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Analysts Forecast CBE to Keep Rates Unchanged As Inflation Declines

December 20, 2023
Photo credit: Daily News Egypt.

The Central Bank of Egypt (CBE) is anticipated to maintain its current overnight interest rates during the upcoming policy meeting on Thursday 21, December. 


This decision is expected despite the forecast of economic reforms following President Abdel Fattah Al-Sisi’s recent re-election for a third six-year term, securing 89.6 percent of the vote.


Analysts suggest that Egypt is likely to postpone any potential interest rate hikes or currency devaluation until January.


Next Thursday marks the final meeting of the Monetary Policy Committee (MPC) at the Central Bank of Egypt (CBE) for 2023, where deliberations will revolve around the future trajectory of the Bank’s key interest rates—crucial indicators shaping short-term pound interest rates.


During the preceding meeting on November 2, 2023, the committee opted to sustain the rates for the second consecutive time: 19.25 percent for deposits, 20.25 percent for lending, and 19.75 percent for the credit and discount rates and the main operation of CBE.


Analysts foresee no surprises in this forthcoming meeting, expecting the preservation of existing deposit and lending interest rates. This anticipation is grounded in the continuous deceleration of annual core inflation rates since September 2023, experiencing a decline of approximately 4.5 percent, from 40 percent in August 2023 to 35.9 percent in November.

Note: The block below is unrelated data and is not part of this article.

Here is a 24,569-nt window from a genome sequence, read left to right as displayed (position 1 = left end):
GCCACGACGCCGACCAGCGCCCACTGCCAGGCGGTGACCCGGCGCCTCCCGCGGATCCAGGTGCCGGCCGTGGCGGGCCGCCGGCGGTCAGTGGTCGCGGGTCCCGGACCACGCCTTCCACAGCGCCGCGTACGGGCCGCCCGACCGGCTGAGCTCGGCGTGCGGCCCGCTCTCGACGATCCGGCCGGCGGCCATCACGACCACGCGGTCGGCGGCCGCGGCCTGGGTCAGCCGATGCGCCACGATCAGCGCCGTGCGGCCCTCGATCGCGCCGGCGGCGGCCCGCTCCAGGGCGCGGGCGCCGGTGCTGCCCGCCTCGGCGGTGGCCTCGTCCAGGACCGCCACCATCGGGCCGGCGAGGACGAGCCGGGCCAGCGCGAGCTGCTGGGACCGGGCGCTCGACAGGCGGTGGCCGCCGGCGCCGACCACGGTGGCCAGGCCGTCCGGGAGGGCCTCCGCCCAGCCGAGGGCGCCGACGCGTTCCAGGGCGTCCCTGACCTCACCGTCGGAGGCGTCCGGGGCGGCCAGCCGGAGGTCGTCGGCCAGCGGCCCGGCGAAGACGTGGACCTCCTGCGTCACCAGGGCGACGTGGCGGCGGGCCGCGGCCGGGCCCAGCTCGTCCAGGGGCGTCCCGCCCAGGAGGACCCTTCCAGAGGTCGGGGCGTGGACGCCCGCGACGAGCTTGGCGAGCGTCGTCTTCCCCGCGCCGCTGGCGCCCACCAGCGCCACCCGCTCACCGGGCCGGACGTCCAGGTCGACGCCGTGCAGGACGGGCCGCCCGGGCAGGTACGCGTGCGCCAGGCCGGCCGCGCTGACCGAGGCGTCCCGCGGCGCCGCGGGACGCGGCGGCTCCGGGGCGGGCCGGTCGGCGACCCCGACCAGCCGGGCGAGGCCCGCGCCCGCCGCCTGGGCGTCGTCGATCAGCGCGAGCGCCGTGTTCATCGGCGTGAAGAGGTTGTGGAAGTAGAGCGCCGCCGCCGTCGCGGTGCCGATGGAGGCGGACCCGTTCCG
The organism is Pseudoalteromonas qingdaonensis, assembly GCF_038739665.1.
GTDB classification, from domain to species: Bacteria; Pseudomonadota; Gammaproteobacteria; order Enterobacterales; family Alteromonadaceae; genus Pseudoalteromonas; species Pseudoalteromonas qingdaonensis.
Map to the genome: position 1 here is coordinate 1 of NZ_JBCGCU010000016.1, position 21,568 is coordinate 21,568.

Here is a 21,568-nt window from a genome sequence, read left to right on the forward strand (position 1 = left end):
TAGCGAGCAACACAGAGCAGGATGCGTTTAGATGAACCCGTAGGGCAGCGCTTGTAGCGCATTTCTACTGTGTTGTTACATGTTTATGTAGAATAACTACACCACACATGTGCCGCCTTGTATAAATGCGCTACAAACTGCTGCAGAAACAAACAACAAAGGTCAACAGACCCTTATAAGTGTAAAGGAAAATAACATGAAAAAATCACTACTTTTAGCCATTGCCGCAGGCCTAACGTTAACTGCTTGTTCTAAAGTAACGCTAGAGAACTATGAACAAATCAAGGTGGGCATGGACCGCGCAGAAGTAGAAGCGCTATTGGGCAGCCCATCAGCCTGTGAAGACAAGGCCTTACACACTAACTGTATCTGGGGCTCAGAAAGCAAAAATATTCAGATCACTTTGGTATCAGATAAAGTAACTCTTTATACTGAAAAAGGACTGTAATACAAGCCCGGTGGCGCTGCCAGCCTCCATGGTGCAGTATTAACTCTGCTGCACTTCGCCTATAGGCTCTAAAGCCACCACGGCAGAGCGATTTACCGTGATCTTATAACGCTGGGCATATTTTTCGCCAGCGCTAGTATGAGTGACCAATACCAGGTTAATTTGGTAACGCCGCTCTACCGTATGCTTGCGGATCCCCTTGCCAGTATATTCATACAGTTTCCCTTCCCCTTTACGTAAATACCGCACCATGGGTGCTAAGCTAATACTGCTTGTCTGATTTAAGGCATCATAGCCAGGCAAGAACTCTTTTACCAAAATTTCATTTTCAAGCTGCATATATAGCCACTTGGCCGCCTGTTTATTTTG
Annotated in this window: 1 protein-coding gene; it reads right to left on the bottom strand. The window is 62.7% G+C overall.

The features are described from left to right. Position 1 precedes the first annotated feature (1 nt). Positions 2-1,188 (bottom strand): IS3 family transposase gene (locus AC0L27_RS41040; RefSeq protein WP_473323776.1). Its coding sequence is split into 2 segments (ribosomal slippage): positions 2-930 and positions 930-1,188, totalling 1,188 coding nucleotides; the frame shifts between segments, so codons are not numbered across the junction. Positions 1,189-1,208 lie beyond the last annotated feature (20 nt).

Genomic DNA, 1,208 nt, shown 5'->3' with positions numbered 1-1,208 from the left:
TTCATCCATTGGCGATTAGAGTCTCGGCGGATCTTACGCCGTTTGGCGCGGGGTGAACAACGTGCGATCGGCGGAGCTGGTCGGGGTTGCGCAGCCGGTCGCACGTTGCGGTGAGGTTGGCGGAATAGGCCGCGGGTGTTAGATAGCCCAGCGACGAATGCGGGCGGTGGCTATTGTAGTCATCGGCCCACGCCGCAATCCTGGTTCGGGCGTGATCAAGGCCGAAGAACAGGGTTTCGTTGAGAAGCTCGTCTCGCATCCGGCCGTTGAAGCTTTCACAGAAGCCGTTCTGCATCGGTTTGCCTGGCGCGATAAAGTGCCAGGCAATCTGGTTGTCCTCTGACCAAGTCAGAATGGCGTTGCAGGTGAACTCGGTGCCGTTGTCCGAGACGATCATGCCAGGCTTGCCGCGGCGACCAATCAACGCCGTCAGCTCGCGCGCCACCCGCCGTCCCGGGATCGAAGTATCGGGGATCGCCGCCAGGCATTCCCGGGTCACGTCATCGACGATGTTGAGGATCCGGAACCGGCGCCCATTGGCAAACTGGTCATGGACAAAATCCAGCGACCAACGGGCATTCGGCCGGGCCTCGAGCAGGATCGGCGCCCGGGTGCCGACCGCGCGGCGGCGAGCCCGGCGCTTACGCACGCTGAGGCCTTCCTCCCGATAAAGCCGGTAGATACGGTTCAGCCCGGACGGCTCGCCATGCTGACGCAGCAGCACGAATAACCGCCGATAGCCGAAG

Post the November 2 meeting, the MPC emphasized that the future of key interest rates hinges on expected inflation rates rather than current inflation rates. The committee reaffirmed its commitment to utilizing all available monetary policy tools to uphold restrictive monetary conditions, aiming for target inflation rates of 7 percent (±2 percent) on average during the fourth quarter of 2024 and 5 percent (±2 percent) on average during the fourth quarter of 2026. Additionally, ongoing assessment of the impact of the adopted restrictive monetary policy on the economy will be conducted based on forthcoming data.


Recent CBE announcements ndicated a decline in the annual core inflation rate to 35.9 percent in November 2023, down from 38.1 percent in October. The core consumer price index recorded a monthly rate of 1.0 percent in November, a decrease from 1.8 percent in October.


Globally, major central banks, including the U.S. Federal Reserve, the European Central Bank, and the Bank of England, chose to maintain their interest rates at the close of the previous week. Fed Chair Jerome Powell stated, “we’ve done enough,” signaling a pause in aggressive monetary tightening, acknowledging easing inflation and hinting at potential rate cuts in the future.


While the Bank of England resisted rate cut expectations, maintaining its key rate at 5.25 percent, Norway surprised with a rate hike. The ECB, amid a challenging economic outlook, is anticipated to be among the first major central banks to initiate rate cuts next year.


A year ago, Egypt entered into a USD 3 billion (EGP 92 billion) financial arrangement with the International Monetary Fund (IMF), committing to allowing its currency to float freely and expediting the sale of state assets. However, advancements on these fronts have been gradual, leading to delays in IMF disbursements.


Recent geopolitical developments, such as Israel’s war with Gaza in October, seem to have influenced a more lenient stance from multilateral lenders. The IMF announced this month that it has initiated discussions with Egypt regarding additional financing within the framework of the existing program.

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